The strict usury laws of the Old Testament were primarily concerned with man’s spiritual welfare (to regulate his relationship with others and protect the poor from exploitation), not with the temporal goods that cannot be taken into eternity. Those principles still apply and can be enacted today even though the circumstances of modern finances are vastly different from biblical times. There is plenty of scope within the present economic system for generosity towards the poor in private charitable giving or loaning without interest, which is the special duty of the rich, and should be encouraged.
Robinson seems not to have benefited by one of the most enlightening and yet little known documents of the Magisterium, Vix Pervenit (1745), in which Pope Benedict XIV set out what exactly constitutes usury in developed economies and distinguishes it from legitimate financial transactions. It is explained that a just transaction is characterized by an equality of exchange, one where each side receives exactly his due. This means that it is never permissible for a lender to demand more from a borrower than the exact sum loaned: “The law governing loans consists necessarily in the equality of what is given and returned.” An important proviso is that, although it is never justified to charge interest on a loan, there can be entirely just and legitimate reasons extrinsic to the contract making the payment of interest necessary to maintain equality of exchange in the longer term. The Pope stated that “the sin [of usury] rests on the fact that sometimes the creditor desires more than he has given.” These are cases in which the greed of the lender takes unjust advantage of the weakness or ignorance of the borrower, often leading him further into ruin.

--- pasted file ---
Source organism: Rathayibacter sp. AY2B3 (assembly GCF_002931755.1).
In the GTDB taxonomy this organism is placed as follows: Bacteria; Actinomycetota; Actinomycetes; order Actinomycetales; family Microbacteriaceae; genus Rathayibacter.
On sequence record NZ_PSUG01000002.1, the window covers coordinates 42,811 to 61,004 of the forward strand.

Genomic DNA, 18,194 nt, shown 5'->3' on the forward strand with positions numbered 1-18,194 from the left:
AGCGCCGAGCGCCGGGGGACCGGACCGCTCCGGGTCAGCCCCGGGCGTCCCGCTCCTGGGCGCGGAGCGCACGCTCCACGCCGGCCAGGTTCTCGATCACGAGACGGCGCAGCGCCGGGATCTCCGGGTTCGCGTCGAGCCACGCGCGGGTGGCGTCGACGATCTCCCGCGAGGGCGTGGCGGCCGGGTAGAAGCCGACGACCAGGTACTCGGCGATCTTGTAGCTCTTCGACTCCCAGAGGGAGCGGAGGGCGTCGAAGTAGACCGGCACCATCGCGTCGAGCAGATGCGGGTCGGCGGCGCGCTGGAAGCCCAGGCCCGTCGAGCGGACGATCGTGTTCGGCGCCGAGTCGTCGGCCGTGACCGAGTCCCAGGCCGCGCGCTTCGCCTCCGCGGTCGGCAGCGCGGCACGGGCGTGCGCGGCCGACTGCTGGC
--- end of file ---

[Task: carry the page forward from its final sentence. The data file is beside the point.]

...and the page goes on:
Today, this is the province of the predatory “loan shark” who plies his trade among the poor and, unlike the mainstream financiers, operates outside the law. Unfortunately, Robinson made no distinction between financial gain which is morally justified and upheld by the courts of law and that which is obtained by usury.
With this in mind, we can see the fallacy in Robinson’s assessment when she accused capitalist banks and financial institutions of “growing” fortunes (i.e. creating money out of money) by lending capital at interest and exploiting the desperate situation of the masses. If we take her statement that “financial capitalism has made money out of money (more accurately out of credit” and that “industrial capitalism has made money out of our needs, real and artificial” (p. 173), we can see that she has skewed the situation to make it appear monstrously unjust. (22)
However, banking and money-changing are an old and perfectly legitimate profession. (23) As far as banks were concerned, Robinson opined that “because these loans are not necessarily, or even primarily, productive loans, it would also be quite accurate to call bankers “usurers.” (p. 170) A footnote purporting to be based on Aquinas and Aristotle, further “explains”:
If usury is permitted, by a normal process the wealth of a society will accumulate in the hands of the usurer. This accounts for the enormous power of the banks.
This is simply a wildly inaccurate slur against bankers from someone who obviously either has no understanding of modern economics or is determined to preach Marx’s theories to the faithful. The vilification of interest-bearing loans as “unproductive” and therefore a form of “usury” is based on the assumption that they do not produce wealth but merely wrest it from the “true” productive forces in society, the workers.